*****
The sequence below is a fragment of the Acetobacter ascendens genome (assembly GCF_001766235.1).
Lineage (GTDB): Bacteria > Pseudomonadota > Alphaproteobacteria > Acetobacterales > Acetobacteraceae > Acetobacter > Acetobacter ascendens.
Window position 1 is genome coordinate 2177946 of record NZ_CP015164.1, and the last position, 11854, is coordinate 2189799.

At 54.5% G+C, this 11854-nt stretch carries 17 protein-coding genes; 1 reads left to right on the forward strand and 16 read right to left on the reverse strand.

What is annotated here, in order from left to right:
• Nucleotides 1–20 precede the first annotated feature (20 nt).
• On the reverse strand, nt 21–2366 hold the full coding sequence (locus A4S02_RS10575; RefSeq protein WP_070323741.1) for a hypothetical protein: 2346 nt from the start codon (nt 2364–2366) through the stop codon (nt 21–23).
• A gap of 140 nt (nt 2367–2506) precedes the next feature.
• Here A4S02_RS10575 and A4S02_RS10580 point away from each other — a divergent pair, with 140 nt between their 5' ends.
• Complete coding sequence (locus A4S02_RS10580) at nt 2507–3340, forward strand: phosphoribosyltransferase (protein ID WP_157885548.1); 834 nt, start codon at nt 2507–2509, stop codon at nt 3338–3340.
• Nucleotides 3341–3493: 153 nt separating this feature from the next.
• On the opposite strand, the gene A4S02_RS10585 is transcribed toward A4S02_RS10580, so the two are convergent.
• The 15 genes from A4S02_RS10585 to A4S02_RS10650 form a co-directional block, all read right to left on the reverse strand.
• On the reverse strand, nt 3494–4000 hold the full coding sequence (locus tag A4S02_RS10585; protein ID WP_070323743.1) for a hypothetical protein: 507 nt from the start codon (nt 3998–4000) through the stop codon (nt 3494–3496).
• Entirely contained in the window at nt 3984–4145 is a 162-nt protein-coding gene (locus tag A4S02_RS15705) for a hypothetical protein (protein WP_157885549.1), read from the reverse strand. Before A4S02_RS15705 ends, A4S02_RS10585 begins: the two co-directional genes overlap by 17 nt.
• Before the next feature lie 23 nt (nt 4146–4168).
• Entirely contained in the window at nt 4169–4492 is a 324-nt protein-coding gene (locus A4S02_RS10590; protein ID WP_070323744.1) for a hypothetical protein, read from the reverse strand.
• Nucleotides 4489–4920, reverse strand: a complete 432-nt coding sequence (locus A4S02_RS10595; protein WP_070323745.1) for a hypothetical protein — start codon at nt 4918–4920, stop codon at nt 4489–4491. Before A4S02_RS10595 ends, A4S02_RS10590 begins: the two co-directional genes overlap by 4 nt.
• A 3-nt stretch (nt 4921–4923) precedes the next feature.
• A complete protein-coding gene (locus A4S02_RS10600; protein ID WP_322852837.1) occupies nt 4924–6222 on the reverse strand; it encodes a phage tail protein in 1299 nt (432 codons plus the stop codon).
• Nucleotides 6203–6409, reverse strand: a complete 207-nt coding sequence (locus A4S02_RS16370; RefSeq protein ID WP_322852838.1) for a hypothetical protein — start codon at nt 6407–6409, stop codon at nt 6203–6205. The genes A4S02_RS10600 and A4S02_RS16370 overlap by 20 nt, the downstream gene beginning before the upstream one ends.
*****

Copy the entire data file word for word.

The sequence below is a fragment of the Acetobacter ascendens genome (assembly GCF_001766235.1).
Lineage (GTDB): Bacteria > Pseudomonadota > Alphaproteobacteria > Acetobacterales > Acetobacteraceae > Acetobacter > Acetobacter ascendens.
Window position 1 is genome coordinate 2177946 of record NZ_CP015164.1, and the last position, 11854, is coordinate 2189799.

At 54.5% G+C, this 11854-nt stretch carries 17 protein-coding genes; 1 reads left to right on the forward strand and 16 read right to left on the reverse strand.

What is annotated here, in order from left to right:
• Nucleotides 1–20 precede the first annotated feature (20 nt).
• On the reverse strand, nt 21–2366 hold the full coding sequence (locus A4S02_RS10575; RefSeq protein WP_070323741.1) for a hypothetical protein: 2346 nt from the start codon (nt 2364–2366) through the stop codon (nt 21–23).
• A gap of 140 nt (nt 2367–2506) precedes the next feature.
• Here A4S02_RS10575 and A4S02_RS10580 point away from each other — a divergent pair, with 140 nt between their 5' ends.
• Complete coding sequence (locus A4S02_RS10580) at nt 2507–3340, forward strand: phosphoribosyltransferase (protein ID WP_157885548.1); 834 nt, start codon at nt 2507–2509, stop codon at nt 3338–3340.
• Nucleotides 3341–3493: 153 nt separating this feature from the next.
• On the opposite strand, the gene A4S02_RS10585 is transcribed toward A4S02_RS10580, so the two are convergent.
• The 15 genes from A4S02_RS10585 to A4S02_RS10650 form a co-directional block, all read right to left on the reverse strand.
• On the reverse strand, nt 3494–4000 hold the full coding sequence (locus tag A4S02_RS10585; protein ID WP_070323743.1) for a hypothetical protein: 507 nt from the start codon (nt 3998–4000) through the stop codon (nt 3494–3496).
• Entirely contained in the window at nt 3984–4145 is a 162-nt protein-coding gene (locus tag A4S02_RS15705) for a hypothetical protein (protein WP_157885549.1), read from the reverse strand. Before A4S02_RS15705 ends, A4S02_RS10585 begins: the two co-directional genes overlap by 17 nt.
• Before the next feature lie 23 nt (nt 4146–4168).
• Entirely contained in the window at nt 4169–4492 is a 324-nt protein-coding gene (locus A4S02_RS10590; protein ID WP_070323744.1) for a hypothetical protein, read from the reverse strand.
• Nucleotides 4489–4920, reverse strand: a complete 432-nt coding sequence (locus A4S02_RS10595; protein WP_070323745.1) for a hypothetical protein — start codon at nt 4918–4920, stop codon at nt 4489–4491. Before A4S02_RS10595 ends, A4S02_RS10590 begins: the two co-directional genes overlap by 4 nt.
• A 3-nt stretch (nt 4921–4923) precedes the next feature.
• A complete protein-coding gene (locus A4S02_RS10600; protein ID WP_322852837.1) occupies nt 4924–6222 on the reverse strand; it encodes a phage tail protein in 1299 nt (432 codons plus the stop codon).
• Nucleotides 6203–6409, reverse strand: a complete 207-nt coding sequence (locus A4S02_RS16370; RefSeq protein ID WP_322852838.1) for a hypothetical protein — start codon at nt 6407–6409, stop codon at nt 6203–6205. The genes A4S02_RS10600 and A4S02_RS16370 overlap by 20 nt, the downstream gene beginning before the upstream one ends.